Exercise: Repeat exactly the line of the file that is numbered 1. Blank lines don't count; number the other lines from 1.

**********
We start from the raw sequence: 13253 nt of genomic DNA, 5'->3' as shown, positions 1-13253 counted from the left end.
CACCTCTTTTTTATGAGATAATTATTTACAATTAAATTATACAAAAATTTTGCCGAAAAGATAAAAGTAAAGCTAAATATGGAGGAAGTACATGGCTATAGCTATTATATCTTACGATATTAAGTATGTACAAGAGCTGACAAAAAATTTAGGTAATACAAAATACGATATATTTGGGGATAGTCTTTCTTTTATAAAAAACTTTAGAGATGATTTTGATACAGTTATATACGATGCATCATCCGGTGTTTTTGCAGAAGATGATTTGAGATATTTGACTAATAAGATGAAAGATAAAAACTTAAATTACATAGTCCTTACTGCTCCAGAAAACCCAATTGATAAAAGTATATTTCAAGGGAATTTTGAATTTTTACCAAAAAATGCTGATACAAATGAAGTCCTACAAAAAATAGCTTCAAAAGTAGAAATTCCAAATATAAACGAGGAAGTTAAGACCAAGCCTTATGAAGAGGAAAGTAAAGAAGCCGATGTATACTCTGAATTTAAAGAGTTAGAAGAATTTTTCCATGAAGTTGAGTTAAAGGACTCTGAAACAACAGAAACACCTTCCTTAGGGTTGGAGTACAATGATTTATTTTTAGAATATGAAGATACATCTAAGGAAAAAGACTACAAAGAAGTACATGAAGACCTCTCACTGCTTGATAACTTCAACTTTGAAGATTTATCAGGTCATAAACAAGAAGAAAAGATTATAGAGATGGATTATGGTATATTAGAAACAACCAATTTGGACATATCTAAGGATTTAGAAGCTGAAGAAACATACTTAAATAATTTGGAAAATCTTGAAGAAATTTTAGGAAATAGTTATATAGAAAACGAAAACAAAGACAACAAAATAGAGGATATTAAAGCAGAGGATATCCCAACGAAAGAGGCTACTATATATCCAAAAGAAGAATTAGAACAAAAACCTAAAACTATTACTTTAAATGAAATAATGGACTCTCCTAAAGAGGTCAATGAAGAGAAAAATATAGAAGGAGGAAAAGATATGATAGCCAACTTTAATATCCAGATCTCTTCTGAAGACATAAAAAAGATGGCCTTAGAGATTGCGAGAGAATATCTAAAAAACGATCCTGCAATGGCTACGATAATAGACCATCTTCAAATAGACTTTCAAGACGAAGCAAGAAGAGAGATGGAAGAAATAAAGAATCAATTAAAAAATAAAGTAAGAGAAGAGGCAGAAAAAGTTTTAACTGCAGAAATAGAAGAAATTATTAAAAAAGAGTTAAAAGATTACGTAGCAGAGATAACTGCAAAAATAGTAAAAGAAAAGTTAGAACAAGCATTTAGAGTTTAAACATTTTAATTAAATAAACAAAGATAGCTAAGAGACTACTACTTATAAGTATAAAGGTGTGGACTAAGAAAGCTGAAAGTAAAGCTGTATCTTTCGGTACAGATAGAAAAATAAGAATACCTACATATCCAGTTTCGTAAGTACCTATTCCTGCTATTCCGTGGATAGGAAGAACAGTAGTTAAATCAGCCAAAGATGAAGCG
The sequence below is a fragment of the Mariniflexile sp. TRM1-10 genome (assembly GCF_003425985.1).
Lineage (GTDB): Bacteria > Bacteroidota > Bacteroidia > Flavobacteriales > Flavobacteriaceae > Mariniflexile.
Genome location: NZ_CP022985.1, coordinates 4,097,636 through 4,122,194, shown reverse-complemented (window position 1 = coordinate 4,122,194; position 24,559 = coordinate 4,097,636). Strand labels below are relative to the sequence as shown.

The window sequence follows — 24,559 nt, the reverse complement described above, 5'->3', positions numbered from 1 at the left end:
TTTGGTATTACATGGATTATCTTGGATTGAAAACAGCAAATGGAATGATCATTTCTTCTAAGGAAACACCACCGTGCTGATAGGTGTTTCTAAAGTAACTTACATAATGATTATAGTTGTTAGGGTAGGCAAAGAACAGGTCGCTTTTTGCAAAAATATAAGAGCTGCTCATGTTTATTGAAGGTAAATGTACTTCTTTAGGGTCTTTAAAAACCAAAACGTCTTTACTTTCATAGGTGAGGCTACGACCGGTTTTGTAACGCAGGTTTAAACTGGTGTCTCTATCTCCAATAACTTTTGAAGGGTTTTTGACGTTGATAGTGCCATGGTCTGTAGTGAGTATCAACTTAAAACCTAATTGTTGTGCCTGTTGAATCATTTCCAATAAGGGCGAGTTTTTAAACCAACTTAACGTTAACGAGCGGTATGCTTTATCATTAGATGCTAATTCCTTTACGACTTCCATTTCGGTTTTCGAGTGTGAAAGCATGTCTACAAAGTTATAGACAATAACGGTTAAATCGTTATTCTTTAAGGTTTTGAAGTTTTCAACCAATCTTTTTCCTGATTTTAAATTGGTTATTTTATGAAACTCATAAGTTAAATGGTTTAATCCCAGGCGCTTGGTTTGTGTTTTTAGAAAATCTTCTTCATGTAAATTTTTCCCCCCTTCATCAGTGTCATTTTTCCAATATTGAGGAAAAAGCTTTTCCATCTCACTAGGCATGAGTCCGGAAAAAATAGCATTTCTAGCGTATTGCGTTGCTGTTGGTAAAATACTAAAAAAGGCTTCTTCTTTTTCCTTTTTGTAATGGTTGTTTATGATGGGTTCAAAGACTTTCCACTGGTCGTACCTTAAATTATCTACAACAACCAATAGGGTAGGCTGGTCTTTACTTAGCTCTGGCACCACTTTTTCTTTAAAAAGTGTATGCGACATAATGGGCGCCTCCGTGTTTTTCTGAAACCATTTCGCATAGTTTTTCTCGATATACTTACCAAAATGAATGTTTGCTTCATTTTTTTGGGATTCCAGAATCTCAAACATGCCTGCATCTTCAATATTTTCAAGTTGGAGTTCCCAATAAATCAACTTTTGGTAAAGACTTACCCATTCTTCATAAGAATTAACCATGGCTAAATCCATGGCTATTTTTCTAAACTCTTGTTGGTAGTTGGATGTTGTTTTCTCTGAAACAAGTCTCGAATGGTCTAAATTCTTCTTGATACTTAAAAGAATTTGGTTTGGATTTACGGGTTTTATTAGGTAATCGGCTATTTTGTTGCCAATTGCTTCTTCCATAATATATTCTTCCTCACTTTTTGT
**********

We start from the raw sequence: 13253 nt of genomic DNA, 5'->3' as shown, positions 1-13253 counted from the left end.